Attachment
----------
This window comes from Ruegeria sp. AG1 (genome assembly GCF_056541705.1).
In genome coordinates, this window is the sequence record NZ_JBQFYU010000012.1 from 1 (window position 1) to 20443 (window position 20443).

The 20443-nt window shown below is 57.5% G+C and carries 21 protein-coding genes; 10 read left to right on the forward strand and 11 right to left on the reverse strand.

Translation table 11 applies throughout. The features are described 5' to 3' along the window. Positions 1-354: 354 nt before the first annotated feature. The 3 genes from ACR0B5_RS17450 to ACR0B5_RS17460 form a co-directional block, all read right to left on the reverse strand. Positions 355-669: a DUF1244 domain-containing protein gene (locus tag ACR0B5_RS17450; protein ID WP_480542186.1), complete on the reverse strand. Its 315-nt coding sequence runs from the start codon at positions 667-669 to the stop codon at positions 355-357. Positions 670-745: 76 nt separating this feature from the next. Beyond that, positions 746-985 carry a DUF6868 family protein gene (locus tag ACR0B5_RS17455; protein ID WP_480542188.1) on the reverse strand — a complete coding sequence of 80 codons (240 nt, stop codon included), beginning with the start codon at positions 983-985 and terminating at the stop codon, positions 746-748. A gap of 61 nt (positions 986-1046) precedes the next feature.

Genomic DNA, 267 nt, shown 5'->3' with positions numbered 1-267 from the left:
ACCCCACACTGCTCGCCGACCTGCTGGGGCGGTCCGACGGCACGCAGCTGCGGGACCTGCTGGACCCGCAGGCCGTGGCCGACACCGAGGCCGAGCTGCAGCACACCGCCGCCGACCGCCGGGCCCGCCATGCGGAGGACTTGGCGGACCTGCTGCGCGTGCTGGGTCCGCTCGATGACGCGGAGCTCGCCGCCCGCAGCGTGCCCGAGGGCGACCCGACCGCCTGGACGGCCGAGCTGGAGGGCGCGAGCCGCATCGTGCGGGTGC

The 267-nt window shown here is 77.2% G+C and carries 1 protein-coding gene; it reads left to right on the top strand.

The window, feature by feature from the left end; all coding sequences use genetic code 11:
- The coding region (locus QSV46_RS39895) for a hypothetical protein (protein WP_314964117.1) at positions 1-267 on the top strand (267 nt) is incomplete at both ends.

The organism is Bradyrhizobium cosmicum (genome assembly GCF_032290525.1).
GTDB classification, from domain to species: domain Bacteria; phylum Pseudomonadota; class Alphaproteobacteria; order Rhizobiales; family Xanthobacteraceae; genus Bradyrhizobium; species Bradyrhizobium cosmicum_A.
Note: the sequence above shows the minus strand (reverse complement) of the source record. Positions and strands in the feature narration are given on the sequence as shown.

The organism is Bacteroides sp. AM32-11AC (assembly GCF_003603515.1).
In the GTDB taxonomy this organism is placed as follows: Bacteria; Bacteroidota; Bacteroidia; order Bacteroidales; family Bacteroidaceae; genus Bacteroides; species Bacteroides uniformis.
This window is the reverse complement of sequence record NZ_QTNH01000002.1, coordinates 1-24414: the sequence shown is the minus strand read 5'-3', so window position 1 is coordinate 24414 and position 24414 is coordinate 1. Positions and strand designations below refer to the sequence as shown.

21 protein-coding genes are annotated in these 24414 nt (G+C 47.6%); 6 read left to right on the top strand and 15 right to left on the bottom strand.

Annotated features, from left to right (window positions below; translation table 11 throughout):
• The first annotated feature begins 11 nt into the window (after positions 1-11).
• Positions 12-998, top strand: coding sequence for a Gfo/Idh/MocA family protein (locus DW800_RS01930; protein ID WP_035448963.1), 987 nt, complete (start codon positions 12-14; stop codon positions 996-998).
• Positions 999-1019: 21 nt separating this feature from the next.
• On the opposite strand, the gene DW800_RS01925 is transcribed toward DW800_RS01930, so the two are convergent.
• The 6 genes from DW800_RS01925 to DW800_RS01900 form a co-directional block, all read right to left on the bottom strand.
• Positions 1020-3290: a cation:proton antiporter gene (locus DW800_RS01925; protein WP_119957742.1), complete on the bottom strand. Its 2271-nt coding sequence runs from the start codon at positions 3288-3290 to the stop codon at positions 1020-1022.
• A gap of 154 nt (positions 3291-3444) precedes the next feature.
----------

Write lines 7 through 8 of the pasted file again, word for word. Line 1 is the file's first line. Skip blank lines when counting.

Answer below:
The 267-nt window shown here is 77.2% G+C and carries 1 protein-coding gene; it reads left to right on the top strand.

The window, feature by feature from the left end; all coding sequences use genetic code 11: